By: Alex Spindler ~Arts & Entertainment Editor~
Regional theater company Cincinnati Playhouse in the Park unveiled its season opener, “Sherlock Holmes and the Adventure of the Suicide Club,” to a packed house on Sept. 11.
Written by Jefferey Hatcher and based on characters penned by both Sir Arthur Conan Doyle and Robert Louis Stevenson, “Holmes” enlist London’s famed detective in another mulch-faceted crime, this time involving the politically-charged “Suicide Club” of underground Great Britain.
After infiltrating the club’s general meetings, Holmes discovers that the six members (himself included) randomly murder each other out of unfulfilled desires to commit suicide.
Yet, with the help of his assistant Watson, a Russian monarch and a devious club secretary, Holmes discovers that there may be an international conflict lurking below the surface with another mystery to be solved.
Playhouse in the Park paid extreme attention to detail, and it paid off immensely. Many of the actors were required to speak with Russian, French or Cockney accents and not a single slip of the tongue was evident. In addition, the technical aspects were astounding to behold.
The seedy, yet bourgeois nature of the “Suicide Club” called for high-class furniture while the streets of London called for fog and intricate lighting.
Humorously, the technical workers donned butler suits and not only moved stage pieces around but also interacted with the actors, stole chocolate treats and even participated as accomplices to the murders. Aside from the rich adaptation, which perfectly captured both Doyle’s and Stevenson’s macabre yet gripping tone, the actors performed with brilliance, wit and, above all else, purpose.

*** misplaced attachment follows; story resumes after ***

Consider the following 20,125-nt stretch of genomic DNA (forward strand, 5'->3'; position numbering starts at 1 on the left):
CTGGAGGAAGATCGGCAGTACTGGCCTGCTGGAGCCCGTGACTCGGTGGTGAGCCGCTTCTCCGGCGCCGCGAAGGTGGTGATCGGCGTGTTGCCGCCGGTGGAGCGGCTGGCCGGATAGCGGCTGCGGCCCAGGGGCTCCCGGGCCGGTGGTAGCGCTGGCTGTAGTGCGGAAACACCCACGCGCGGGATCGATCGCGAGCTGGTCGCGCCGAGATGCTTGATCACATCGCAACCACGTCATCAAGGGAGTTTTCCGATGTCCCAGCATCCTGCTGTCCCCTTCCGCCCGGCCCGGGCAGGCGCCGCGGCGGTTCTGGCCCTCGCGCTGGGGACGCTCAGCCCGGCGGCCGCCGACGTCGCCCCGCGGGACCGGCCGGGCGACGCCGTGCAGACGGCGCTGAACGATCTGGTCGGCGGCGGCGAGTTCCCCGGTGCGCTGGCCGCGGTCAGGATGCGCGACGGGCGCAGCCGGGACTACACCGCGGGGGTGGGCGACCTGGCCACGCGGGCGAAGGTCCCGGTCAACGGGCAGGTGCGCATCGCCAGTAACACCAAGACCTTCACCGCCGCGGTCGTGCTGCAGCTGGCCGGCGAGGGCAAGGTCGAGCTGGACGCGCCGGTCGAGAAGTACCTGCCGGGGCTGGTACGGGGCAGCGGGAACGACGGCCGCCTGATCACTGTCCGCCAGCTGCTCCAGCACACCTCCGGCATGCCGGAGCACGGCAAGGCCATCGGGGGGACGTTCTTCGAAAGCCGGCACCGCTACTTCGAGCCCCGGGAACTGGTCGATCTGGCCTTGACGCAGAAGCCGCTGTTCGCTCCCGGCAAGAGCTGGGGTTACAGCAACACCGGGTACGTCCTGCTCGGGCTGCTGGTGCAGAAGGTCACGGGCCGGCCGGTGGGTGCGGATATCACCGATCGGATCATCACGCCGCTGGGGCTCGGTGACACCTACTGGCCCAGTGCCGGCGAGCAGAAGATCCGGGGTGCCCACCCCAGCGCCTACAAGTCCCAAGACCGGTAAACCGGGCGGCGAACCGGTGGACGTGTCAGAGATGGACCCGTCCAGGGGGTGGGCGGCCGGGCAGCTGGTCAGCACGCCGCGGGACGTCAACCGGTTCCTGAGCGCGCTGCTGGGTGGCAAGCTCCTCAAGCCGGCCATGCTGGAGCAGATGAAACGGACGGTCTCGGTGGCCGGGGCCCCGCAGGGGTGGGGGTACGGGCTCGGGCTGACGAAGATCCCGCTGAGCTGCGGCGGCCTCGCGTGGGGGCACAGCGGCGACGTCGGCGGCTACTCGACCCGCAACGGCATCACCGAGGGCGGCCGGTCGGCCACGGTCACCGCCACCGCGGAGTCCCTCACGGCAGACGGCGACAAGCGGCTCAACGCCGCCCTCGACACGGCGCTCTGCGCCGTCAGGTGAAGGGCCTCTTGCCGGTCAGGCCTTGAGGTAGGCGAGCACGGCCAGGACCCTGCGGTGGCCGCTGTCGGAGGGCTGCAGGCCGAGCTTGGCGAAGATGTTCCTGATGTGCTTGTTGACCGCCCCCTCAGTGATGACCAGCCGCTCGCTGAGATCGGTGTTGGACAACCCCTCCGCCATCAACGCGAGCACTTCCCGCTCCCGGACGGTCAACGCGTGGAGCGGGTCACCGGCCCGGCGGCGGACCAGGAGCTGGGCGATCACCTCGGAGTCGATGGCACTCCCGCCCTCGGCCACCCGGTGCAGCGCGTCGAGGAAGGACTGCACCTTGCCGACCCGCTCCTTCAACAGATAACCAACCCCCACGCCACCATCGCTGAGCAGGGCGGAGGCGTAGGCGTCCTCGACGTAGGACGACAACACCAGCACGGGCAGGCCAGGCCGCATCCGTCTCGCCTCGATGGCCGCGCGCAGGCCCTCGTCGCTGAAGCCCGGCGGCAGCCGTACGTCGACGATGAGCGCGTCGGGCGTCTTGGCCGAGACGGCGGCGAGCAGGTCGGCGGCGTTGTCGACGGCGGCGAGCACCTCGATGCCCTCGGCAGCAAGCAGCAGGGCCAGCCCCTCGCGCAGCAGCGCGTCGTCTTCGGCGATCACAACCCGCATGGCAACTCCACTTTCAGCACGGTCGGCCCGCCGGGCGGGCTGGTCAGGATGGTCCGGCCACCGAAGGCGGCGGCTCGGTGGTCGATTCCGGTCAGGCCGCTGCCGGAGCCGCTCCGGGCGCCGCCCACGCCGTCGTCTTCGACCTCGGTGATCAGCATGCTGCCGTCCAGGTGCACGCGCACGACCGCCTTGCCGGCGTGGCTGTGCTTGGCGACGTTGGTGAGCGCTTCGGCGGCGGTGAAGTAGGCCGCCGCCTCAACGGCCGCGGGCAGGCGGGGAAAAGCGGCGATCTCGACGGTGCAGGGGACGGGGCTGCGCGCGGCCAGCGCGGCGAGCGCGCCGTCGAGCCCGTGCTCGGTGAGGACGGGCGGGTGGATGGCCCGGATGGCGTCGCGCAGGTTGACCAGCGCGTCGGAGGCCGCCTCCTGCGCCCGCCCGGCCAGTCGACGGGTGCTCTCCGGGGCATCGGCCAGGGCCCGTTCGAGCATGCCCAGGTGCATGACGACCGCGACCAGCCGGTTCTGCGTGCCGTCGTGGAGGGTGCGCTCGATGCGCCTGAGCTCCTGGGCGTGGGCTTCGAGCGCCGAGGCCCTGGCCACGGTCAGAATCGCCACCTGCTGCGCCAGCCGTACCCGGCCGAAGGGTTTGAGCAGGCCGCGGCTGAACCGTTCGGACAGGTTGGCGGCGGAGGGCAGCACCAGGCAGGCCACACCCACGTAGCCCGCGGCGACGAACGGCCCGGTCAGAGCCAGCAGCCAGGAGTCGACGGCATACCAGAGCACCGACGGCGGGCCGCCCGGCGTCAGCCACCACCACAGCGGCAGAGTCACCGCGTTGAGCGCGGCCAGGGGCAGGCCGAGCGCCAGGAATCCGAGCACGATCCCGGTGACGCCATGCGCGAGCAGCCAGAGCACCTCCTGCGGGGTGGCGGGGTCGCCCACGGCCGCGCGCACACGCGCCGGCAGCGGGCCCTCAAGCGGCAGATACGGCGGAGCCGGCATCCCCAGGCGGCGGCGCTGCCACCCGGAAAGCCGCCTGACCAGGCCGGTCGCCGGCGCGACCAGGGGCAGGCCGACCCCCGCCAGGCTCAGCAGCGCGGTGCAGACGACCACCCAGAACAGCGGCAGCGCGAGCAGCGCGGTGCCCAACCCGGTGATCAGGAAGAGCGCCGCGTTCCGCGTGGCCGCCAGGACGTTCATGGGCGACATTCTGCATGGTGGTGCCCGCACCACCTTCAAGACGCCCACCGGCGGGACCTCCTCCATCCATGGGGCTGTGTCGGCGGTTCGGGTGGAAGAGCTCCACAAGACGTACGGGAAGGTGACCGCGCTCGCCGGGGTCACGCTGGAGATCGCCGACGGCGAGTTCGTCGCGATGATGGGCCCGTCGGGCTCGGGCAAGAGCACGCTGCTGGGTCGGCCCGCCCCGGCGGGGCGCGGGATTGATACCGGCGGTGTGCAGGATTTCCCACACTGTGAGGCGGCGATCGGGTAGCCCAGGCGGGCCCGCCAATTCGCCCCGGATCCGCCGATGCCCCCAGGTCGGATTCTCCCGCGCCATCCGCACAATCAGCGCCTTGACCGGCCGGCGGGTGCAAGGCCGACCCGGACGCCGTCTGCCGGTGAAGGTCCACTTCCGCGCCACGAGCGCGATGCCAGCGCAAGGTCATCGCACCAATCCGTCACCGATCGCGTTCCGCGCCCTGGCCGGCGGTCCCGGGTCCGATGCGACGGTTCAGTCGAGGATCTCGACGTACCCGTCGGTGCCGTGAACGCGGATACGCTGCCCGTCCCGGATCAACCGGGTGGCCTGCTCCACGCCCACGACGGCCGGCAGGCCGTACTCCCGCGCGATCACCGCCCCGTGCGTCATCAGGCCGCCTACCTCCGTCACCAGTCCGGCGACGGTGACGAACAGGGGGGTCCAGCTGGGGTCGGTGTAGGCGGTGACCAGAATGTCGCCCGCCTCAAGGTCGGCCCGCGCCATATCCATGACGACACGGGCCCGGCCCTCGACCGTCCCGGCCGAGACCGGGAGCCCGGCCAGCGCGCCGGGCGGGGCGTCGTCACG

Leading the pack as the detective of Baker Street, Holmes himself, was the ingenious Steven Hauck who gave a first-class and believable performance to a character more lightly played by famous actors like Robert Downey, Jr. or Benedict Cumberbatch.
Douglas Rees gave naturally sympathetic and light-hearted life to his performance as the bumbling Watson.
However, the actress who stood out by far was Tonya Beckman who took on the complex role of the Club Secretary. In one instance, she was just another vaudeville performer, but in another, she diabolically instigated murder and pulled off some hilarious dance moves to boot.
The only critique of the show lies in the pacing. The beginning took its time getting off of the ground and a few scenes in between tense moments contained dull soliloquies.
However, that issue reflects back more on the authorship and not so much on the production, which was top-notch.
A classic “whodunit” coupled with black humor and edge-of-your-seat suspense made “Sherlock” a knock-out. This is most definitely a stellar start to the Playhouse’s 2014-15 season.
To purchase tickets, visit http://www.cincyplay.com or call 513- 421-3888 and order them soon before they sell out.
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